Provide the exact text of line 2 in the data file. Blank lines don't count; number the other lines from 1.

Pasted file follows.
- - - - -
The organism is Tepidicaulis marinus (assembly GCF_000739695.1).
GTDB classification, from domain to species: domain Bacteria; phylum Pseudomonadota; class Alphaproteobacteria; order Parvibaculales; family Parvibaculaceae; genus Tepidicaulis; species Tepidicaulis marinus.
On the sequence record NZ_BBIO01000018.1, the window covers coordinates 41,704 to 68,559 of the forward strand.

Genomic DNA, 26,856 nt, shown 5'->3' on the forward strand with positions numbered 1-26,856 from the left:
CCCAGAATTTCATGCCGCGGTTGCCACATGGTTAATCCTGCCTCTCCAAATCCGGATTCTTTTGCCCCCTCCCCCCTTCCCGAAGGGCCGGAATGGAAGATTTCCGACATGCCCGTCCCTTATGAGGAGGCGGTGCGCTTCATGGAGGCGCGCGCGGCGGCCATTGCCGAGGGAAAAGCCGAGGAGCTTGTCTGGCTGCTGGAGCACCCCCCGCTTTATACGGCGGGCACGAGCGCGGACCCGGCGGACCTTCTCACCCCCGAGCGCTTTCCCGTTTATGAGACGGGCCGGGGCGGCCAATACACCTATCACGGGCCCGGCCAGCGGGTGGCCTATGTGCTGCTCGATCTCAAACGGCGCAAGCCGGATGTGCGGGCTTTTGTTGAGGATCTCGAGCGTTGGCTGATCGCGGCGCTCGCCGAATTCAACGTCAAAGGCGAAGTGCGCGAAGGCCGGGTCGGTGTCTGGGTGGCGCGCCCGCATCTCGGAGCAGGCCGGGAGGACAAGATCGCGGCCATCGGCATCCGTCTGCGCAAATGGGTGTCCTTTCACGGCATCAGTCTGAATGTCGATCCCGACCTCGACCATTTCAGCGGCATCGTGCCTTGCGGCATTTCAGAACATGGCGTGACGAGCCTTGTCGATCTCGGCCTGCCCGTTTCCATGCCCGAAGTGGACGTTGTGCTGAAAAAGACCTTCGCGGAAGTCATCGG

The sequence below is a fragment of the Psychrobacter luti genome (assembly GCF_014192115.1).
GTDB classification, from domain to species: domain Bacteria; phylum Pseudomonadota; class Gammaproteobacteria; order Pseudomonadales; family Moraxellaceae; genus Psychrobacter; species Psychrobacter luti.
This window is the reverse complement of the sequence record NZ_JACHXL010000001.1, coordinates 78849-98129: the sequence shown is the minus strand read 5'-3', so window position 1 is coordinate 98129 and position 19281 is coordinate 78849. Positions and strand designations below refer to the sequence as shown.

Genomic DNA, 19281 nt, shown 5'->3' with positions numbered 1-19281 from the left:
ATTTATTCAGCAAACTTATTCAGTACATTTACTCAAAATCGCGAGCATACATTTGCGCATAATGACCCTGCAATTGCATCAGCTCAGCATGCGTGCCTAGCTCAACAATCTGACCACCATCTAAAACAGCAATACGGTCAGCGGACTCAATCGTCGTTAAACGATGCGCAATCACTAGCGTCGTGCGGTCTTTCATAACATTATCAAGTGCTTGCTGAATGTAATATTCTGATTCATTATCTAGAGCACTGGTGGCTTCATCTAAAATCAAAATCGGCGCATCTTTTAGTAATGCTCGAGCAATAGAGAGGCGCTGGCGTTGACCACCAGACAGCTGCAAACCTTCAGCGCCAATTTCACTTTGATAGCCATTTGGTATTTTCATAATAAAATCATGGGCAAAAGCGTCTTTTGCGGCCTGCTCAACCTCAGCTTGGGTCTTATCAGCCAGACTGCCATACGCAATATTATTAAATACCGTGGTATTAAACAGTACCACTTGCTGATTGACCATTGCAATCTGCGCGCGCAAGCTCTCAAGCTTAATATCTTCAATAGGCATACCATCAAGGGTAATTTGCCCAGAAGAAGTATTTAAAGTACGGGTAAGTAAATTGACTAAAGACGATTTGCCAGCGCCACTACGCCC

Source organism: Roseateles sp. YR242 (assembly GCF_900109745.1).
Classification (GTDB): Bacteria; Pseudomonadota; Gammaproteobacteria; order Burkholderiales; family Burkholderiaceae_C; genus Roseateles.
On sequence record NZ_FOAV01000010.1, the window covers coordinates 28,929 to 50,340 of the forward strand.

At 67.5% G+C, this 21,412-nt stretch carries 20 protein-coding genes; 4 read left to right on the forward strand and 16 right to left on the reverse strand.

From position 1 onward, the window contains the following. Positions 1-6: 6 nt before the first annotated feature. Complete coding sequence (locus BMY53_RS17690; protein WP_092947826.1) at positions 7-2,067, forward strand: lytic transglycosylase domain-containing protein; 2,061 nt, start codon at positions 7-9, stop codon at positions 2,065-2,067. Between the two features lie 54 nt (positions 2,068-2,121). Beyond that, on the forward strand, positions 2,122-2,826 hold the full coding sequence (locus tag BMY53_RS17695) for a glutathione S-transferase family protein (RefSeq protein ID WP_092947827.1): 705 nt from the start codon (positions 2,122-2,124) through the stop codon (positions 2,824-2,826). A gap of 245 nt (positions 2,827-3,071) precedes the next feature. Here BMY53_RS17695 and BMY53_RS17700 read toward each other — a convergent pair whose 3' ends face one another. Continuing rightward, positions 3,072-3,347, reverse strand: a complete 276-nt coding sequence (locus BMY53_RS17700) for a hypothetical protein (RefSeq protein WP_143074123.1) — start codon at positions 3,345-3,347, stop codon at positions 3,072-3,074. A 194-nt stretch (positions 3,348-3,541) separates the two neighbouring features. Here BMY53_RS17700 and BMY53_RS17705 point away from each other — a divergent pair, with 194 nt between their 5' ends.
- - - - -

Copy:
GTDB classification, from domain to species: domain Bacteria; phylum Pseudomonadota; class Alphaproteobacteria; order Parvibaculales; family Parvibaculaceae; genus Tepidicaulis; species Tepidicaulis marinus.